Smart hub right on button with connectivity

By Mike Rose

The versatile e7 MFD seems certain to be one of the big drawcards at the Auckland International  Boat  Show this month. Photo / Supplied
The versatile e7 MFD seems certain to be one of the big drawcards at the Auckland International Boat Show this month. Photo / Supplied

Raymarine's latest MFD makes it easy to link to an iPad or iPhone.

Although marine electronics have a habit of becoming more sophisticated while at the same time getting easier to use, Raymarine's new e7 HybridTouch seems likely to literally rewrite the book.

The e7, which seems certain to be one of the drawcards at the Auckland International Boat Show this month, is, at first glance, simply another stylish marine MFD (multi-function device). In other words, it is a display screen and a sort of hub into which one can plug such modern marine essentials as a depth sounder, GPS chart-plotter, radar and various types of cameras.

Nothing too unusual there - most major electronics companies offer something similar.

However, where the new e7 really does things differently is in its connectivity. Recognising the fast-growing popularity of smartphones and tablets, Raymarine has become the first marine electronics company to add Wi-Fi streaming and Bluetooth capabilities to a marine MFD.

These allow the e7 to seamlessly connect with an Apple iPhone, iPad or even an iPod Touch (and, I'm told, soon with Android-powered smartphones and tablets too).

This means a skipper can use any of these devices as a remote repeater - or as the sound hub for the boat, with all functions (playing and pausing tracks, perusing the playlist, volume control) able to be controlled remotely from the e7 display.

Says Cameron Burch, Raymarine product manager at New Zealand distributor Lusty and Blundell: "It's an incredible advance in marine electronics technology."

Burch points out that on a relatively small vessel (such as a trailer powerboat or yacht), an iPad or iPhone can be left safe and dry in the cabin while all its functions are controlled at the helm through the e7.

"Being able to use an iPad or iPhone as a repeater has huge advantages too," he says. "It means one can view charts, sonar, radar and thermal night vision from anywhere on board, right in the palm of your hand."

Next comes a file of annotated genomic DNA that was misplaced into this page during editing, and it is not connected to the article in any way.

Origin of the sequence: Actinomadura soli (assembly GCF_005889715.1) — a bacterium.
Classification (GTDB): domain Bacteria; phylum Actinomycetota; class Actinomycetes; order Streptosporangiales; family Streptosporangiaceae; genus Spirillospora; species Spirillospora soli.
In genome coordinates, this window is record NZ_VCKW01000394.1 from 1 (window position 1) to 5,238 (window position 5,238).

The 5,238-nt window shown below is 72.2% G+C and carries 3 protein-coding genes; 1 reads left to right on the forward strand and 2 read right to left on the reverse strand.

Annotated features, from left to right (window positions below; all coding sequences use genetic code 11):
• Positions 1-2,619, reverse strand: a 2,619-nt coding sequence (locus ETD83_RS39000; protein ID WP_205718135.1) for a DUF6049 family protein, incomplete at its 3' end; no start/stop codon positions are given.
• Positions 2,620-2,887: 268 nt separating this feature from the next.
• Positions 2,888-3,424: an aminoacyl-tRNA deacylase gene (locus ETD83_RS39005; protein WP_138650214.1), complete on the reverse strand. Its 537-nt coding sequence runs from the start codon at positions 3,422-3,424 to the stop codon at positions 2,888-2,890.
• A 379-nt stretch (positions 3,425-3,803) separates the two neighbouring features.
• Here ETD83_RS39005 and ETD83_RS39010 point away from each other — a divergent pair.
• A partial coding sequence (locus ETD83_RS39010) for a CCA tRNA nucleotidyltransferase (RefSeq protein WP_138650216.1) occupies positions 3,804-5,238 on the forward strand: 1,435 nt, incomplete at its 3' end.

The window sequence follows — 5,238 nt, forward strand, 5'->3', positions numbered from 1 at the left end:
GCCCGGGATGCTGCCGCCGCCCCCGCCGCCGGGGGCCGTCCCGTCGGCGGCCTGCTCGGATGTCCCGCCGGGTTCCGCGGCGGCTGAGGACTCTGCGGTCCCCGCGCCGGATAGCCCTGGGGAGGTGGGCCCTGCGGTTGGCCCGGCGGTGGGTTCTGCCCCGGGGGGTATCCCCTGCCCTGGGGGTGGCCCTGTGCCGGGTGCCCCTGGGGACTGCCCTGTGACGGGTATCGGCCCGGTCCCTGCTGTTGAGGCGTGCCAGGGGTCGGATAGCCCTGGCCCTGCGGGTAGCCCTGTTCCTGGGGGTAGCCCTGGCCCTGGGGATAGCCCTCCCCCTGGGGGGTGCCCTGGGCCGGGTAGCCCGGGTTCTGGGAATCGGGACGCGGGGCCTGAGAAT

As Burch points out, this means that instead of installing a repeater screen in the master cabin, skippers can now keep an eye on things wherever they are on board.

Other passengers can also connect their devices and, for example, keep an eye on the ship's progress without having to go on deck.

Skippers can also download special apps that allow them to plan their trips (including adding in waypoints) at home or in the club before heading out. Once on board, they simply connect to the e7 and transfer the data.

Like some of Raymarine's earlier models, the e7 also features the company's unique HybridTouch technology. This allows skippers to switch between applications or open new windows by either simply touching the screen or, if it is too rough to do that properly, by using a rotary control and Raymarine's new "buttonless" buttons.

The e7 is also the first piece of new Raymarine technology to feature the company's just-released LightHouse User Interface.

"LightHouse has been specially designed to complement the way boaties think and act," says Burch. "It makes navigating incredibly easy, intuitively placing frequently used navigation functions right where the skipper expects them to be.

"What's more, with LightHouse everyone quickly becomes an expert, and even creating your own custom navigation pages is super-simple."

Burch says that, despite its compact size, the new e7 is incredibly powerful, running three processors: a dual-core main processor and a third dedicated graphics processor.

"These allow the e7 to deliver stunning 3D graphics, brilliant video and chart redraws that are literally instantaneous. It also makes the e7 the perfect medium on which to view all of Raymarine's latest technology: HD digital radar and HD digital sonar, and crystal-clear video feeds from thermal imaging, docking and underwater cameras."

For even more versatility, those buying the e7 will have the option of adding another rather clever bit of kit: Raymarine's new RCU-3 remote. This is a steering wheel- or lanyard-mounted remote control that allows skippers to access frequently used functions on the e7 while under way.

This means one can change range scales, control music, switch between apps or mark a waypoint without taking one's hands from the wheel (or, if one is at the transom fishing, without having to go forward to the dash).

Both the e7 and the RCU-3 remote will be on display for the first time in New Zealand in the new Viaduct Events Centre at the Auckland International Boat Show on September 15-18.

- NZ Herald

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